Understanding the GOPATH

Published on April 10, 2019
Understanding the GOPATH

This tutorial is out of date and no longer maintained.

Status: Deprecated

This article is deprecated and no longer maintained.


Beginning with Go v1.13, the authors of Go added a new way of managing the libraries a Go project depends on, called Go modules. Using modules is the current method for maintaining dependencies and managing Go project structures. Understanding the GOPATH may still be relevant, but modules have replaced GOPATH in most cases for day-to-day usage.

Also, the Go Workspace mentioned in this tutorial is different from the multi-module workspace released with Go v1.18. For more information on the current Go workspaces, see the Go product documentation for workspaces.

See Instead

This article may still be useful as a reference, but may not work or follow best practices. We strongly recommend using a recent article written for the operating system you are using.


This article will walk you through understanding what the GOPATH is, how it works, and how to set it up. This is a crucial step for setting up a Go development environment, as well as understanding how Go finds, installs, and builds source files. In this article we will use GOPATH when referring to the concept of the folder structure we will be discussing. We will use $GOPATH to refer to the environment variable that Go uses to find the folder structure.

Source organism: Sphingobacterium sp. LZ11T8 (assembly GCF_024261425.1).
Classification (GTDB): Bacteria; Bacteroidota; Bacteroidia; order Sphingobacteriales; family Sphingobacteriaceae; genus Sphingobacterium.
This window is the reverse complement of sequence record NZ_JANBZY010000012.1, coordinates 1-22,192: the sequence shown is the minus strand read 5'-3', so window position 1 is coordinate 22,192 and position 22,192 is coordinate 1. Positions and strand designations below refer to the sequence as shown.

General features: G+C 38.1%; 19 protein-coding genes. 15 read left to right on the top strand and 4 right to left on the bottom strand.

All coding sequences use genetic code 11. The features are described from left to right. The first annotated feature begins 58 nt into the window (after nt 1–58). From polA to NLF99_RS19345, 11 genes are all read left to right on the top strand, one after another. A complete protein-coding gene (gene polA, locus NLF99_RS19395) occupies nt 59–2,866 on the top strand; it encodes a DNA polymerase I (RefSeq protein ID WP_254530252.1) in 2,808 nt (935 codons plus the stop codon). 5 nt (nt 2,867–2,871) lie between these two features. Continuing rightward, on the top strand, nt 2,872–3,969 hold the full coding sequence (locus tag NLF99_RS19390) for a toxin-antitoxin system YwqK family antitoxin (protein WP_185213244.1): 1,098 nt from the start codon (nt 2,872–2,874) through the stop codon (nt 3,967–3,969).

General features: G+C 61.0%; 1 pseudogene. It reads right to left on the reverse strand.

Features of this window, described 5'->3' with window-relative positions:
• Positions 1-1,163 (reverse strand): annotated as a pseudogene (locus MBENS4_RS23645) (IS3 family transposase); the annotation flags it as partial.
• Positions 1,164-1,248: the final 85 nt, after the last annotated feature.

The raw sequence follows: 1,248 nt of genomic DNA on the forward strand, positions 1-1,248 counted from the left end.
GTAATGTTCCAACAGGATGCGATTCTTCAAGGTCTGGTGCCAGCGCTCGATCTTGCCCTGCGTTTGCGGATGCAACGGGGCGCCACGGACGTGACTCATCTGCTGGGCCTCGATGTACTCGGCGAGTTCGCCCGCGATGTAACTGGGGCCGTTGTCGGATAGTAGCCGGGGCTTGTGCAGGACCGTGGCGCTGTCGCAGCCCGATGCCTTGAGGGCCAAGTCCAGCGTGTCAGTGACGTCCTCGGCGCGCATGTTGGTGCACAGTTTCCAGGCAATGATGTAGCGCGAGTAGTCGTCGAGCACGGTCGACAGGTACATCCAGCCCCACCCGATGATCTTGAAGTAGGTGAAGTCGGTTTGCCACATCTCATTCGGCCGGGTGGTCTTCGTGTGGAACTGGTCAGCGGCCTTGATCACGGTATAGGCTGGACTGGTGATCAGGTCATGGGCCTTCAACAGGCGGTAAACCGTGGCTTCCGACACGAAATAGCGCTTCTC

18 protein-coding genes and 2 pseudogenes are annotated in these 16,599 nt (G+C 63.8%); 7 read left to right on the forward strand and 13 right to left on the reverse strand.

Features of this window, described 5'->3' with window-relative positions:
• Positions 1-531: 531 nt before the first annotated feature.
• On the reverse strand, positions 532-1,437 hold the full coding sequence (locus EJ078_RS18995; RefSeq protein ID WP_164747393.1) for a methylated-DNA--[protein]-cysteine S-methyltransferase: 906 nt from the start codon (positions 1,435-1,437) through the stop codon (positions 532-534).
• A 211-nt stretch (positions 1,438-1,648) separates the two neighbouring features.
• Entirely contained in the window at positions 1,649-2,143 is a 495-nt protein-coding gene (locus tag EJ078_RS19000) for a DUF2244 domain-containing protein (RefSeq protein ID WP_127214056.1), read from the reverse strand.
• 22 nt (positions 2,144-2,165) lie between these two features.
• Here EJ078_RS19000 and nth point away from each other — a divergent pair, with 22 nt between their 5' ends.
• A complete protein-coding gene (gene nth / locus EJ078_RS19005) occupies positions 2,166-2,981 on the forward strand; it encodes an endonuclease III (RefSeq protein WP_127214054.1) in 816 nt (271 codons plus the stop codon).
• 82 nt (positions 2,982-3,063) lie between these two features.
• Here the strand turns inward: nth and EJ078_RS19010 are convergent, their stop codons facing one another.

A Go Workspace is how Go manages our source files, compiled binaries, and cached objects used for faster compilation later. It is typical, and also advised, to have only one Go Workspace, though it is possible to have multiple spaces. The GOPATH acts as the root folder of a workspace.

Setting the $GOPATH Environment Variable

The $GOPATH environment variable lists places for Go to look for Go Workspaces.

By default, Go assumes our GOPATH location is at $HOME/go, where $HOME is the root directory of our user account on our computer. We can change this by setting the $GOPATH environment variable. For further study, follow this tutorial on reading and setting environment variables in Linux.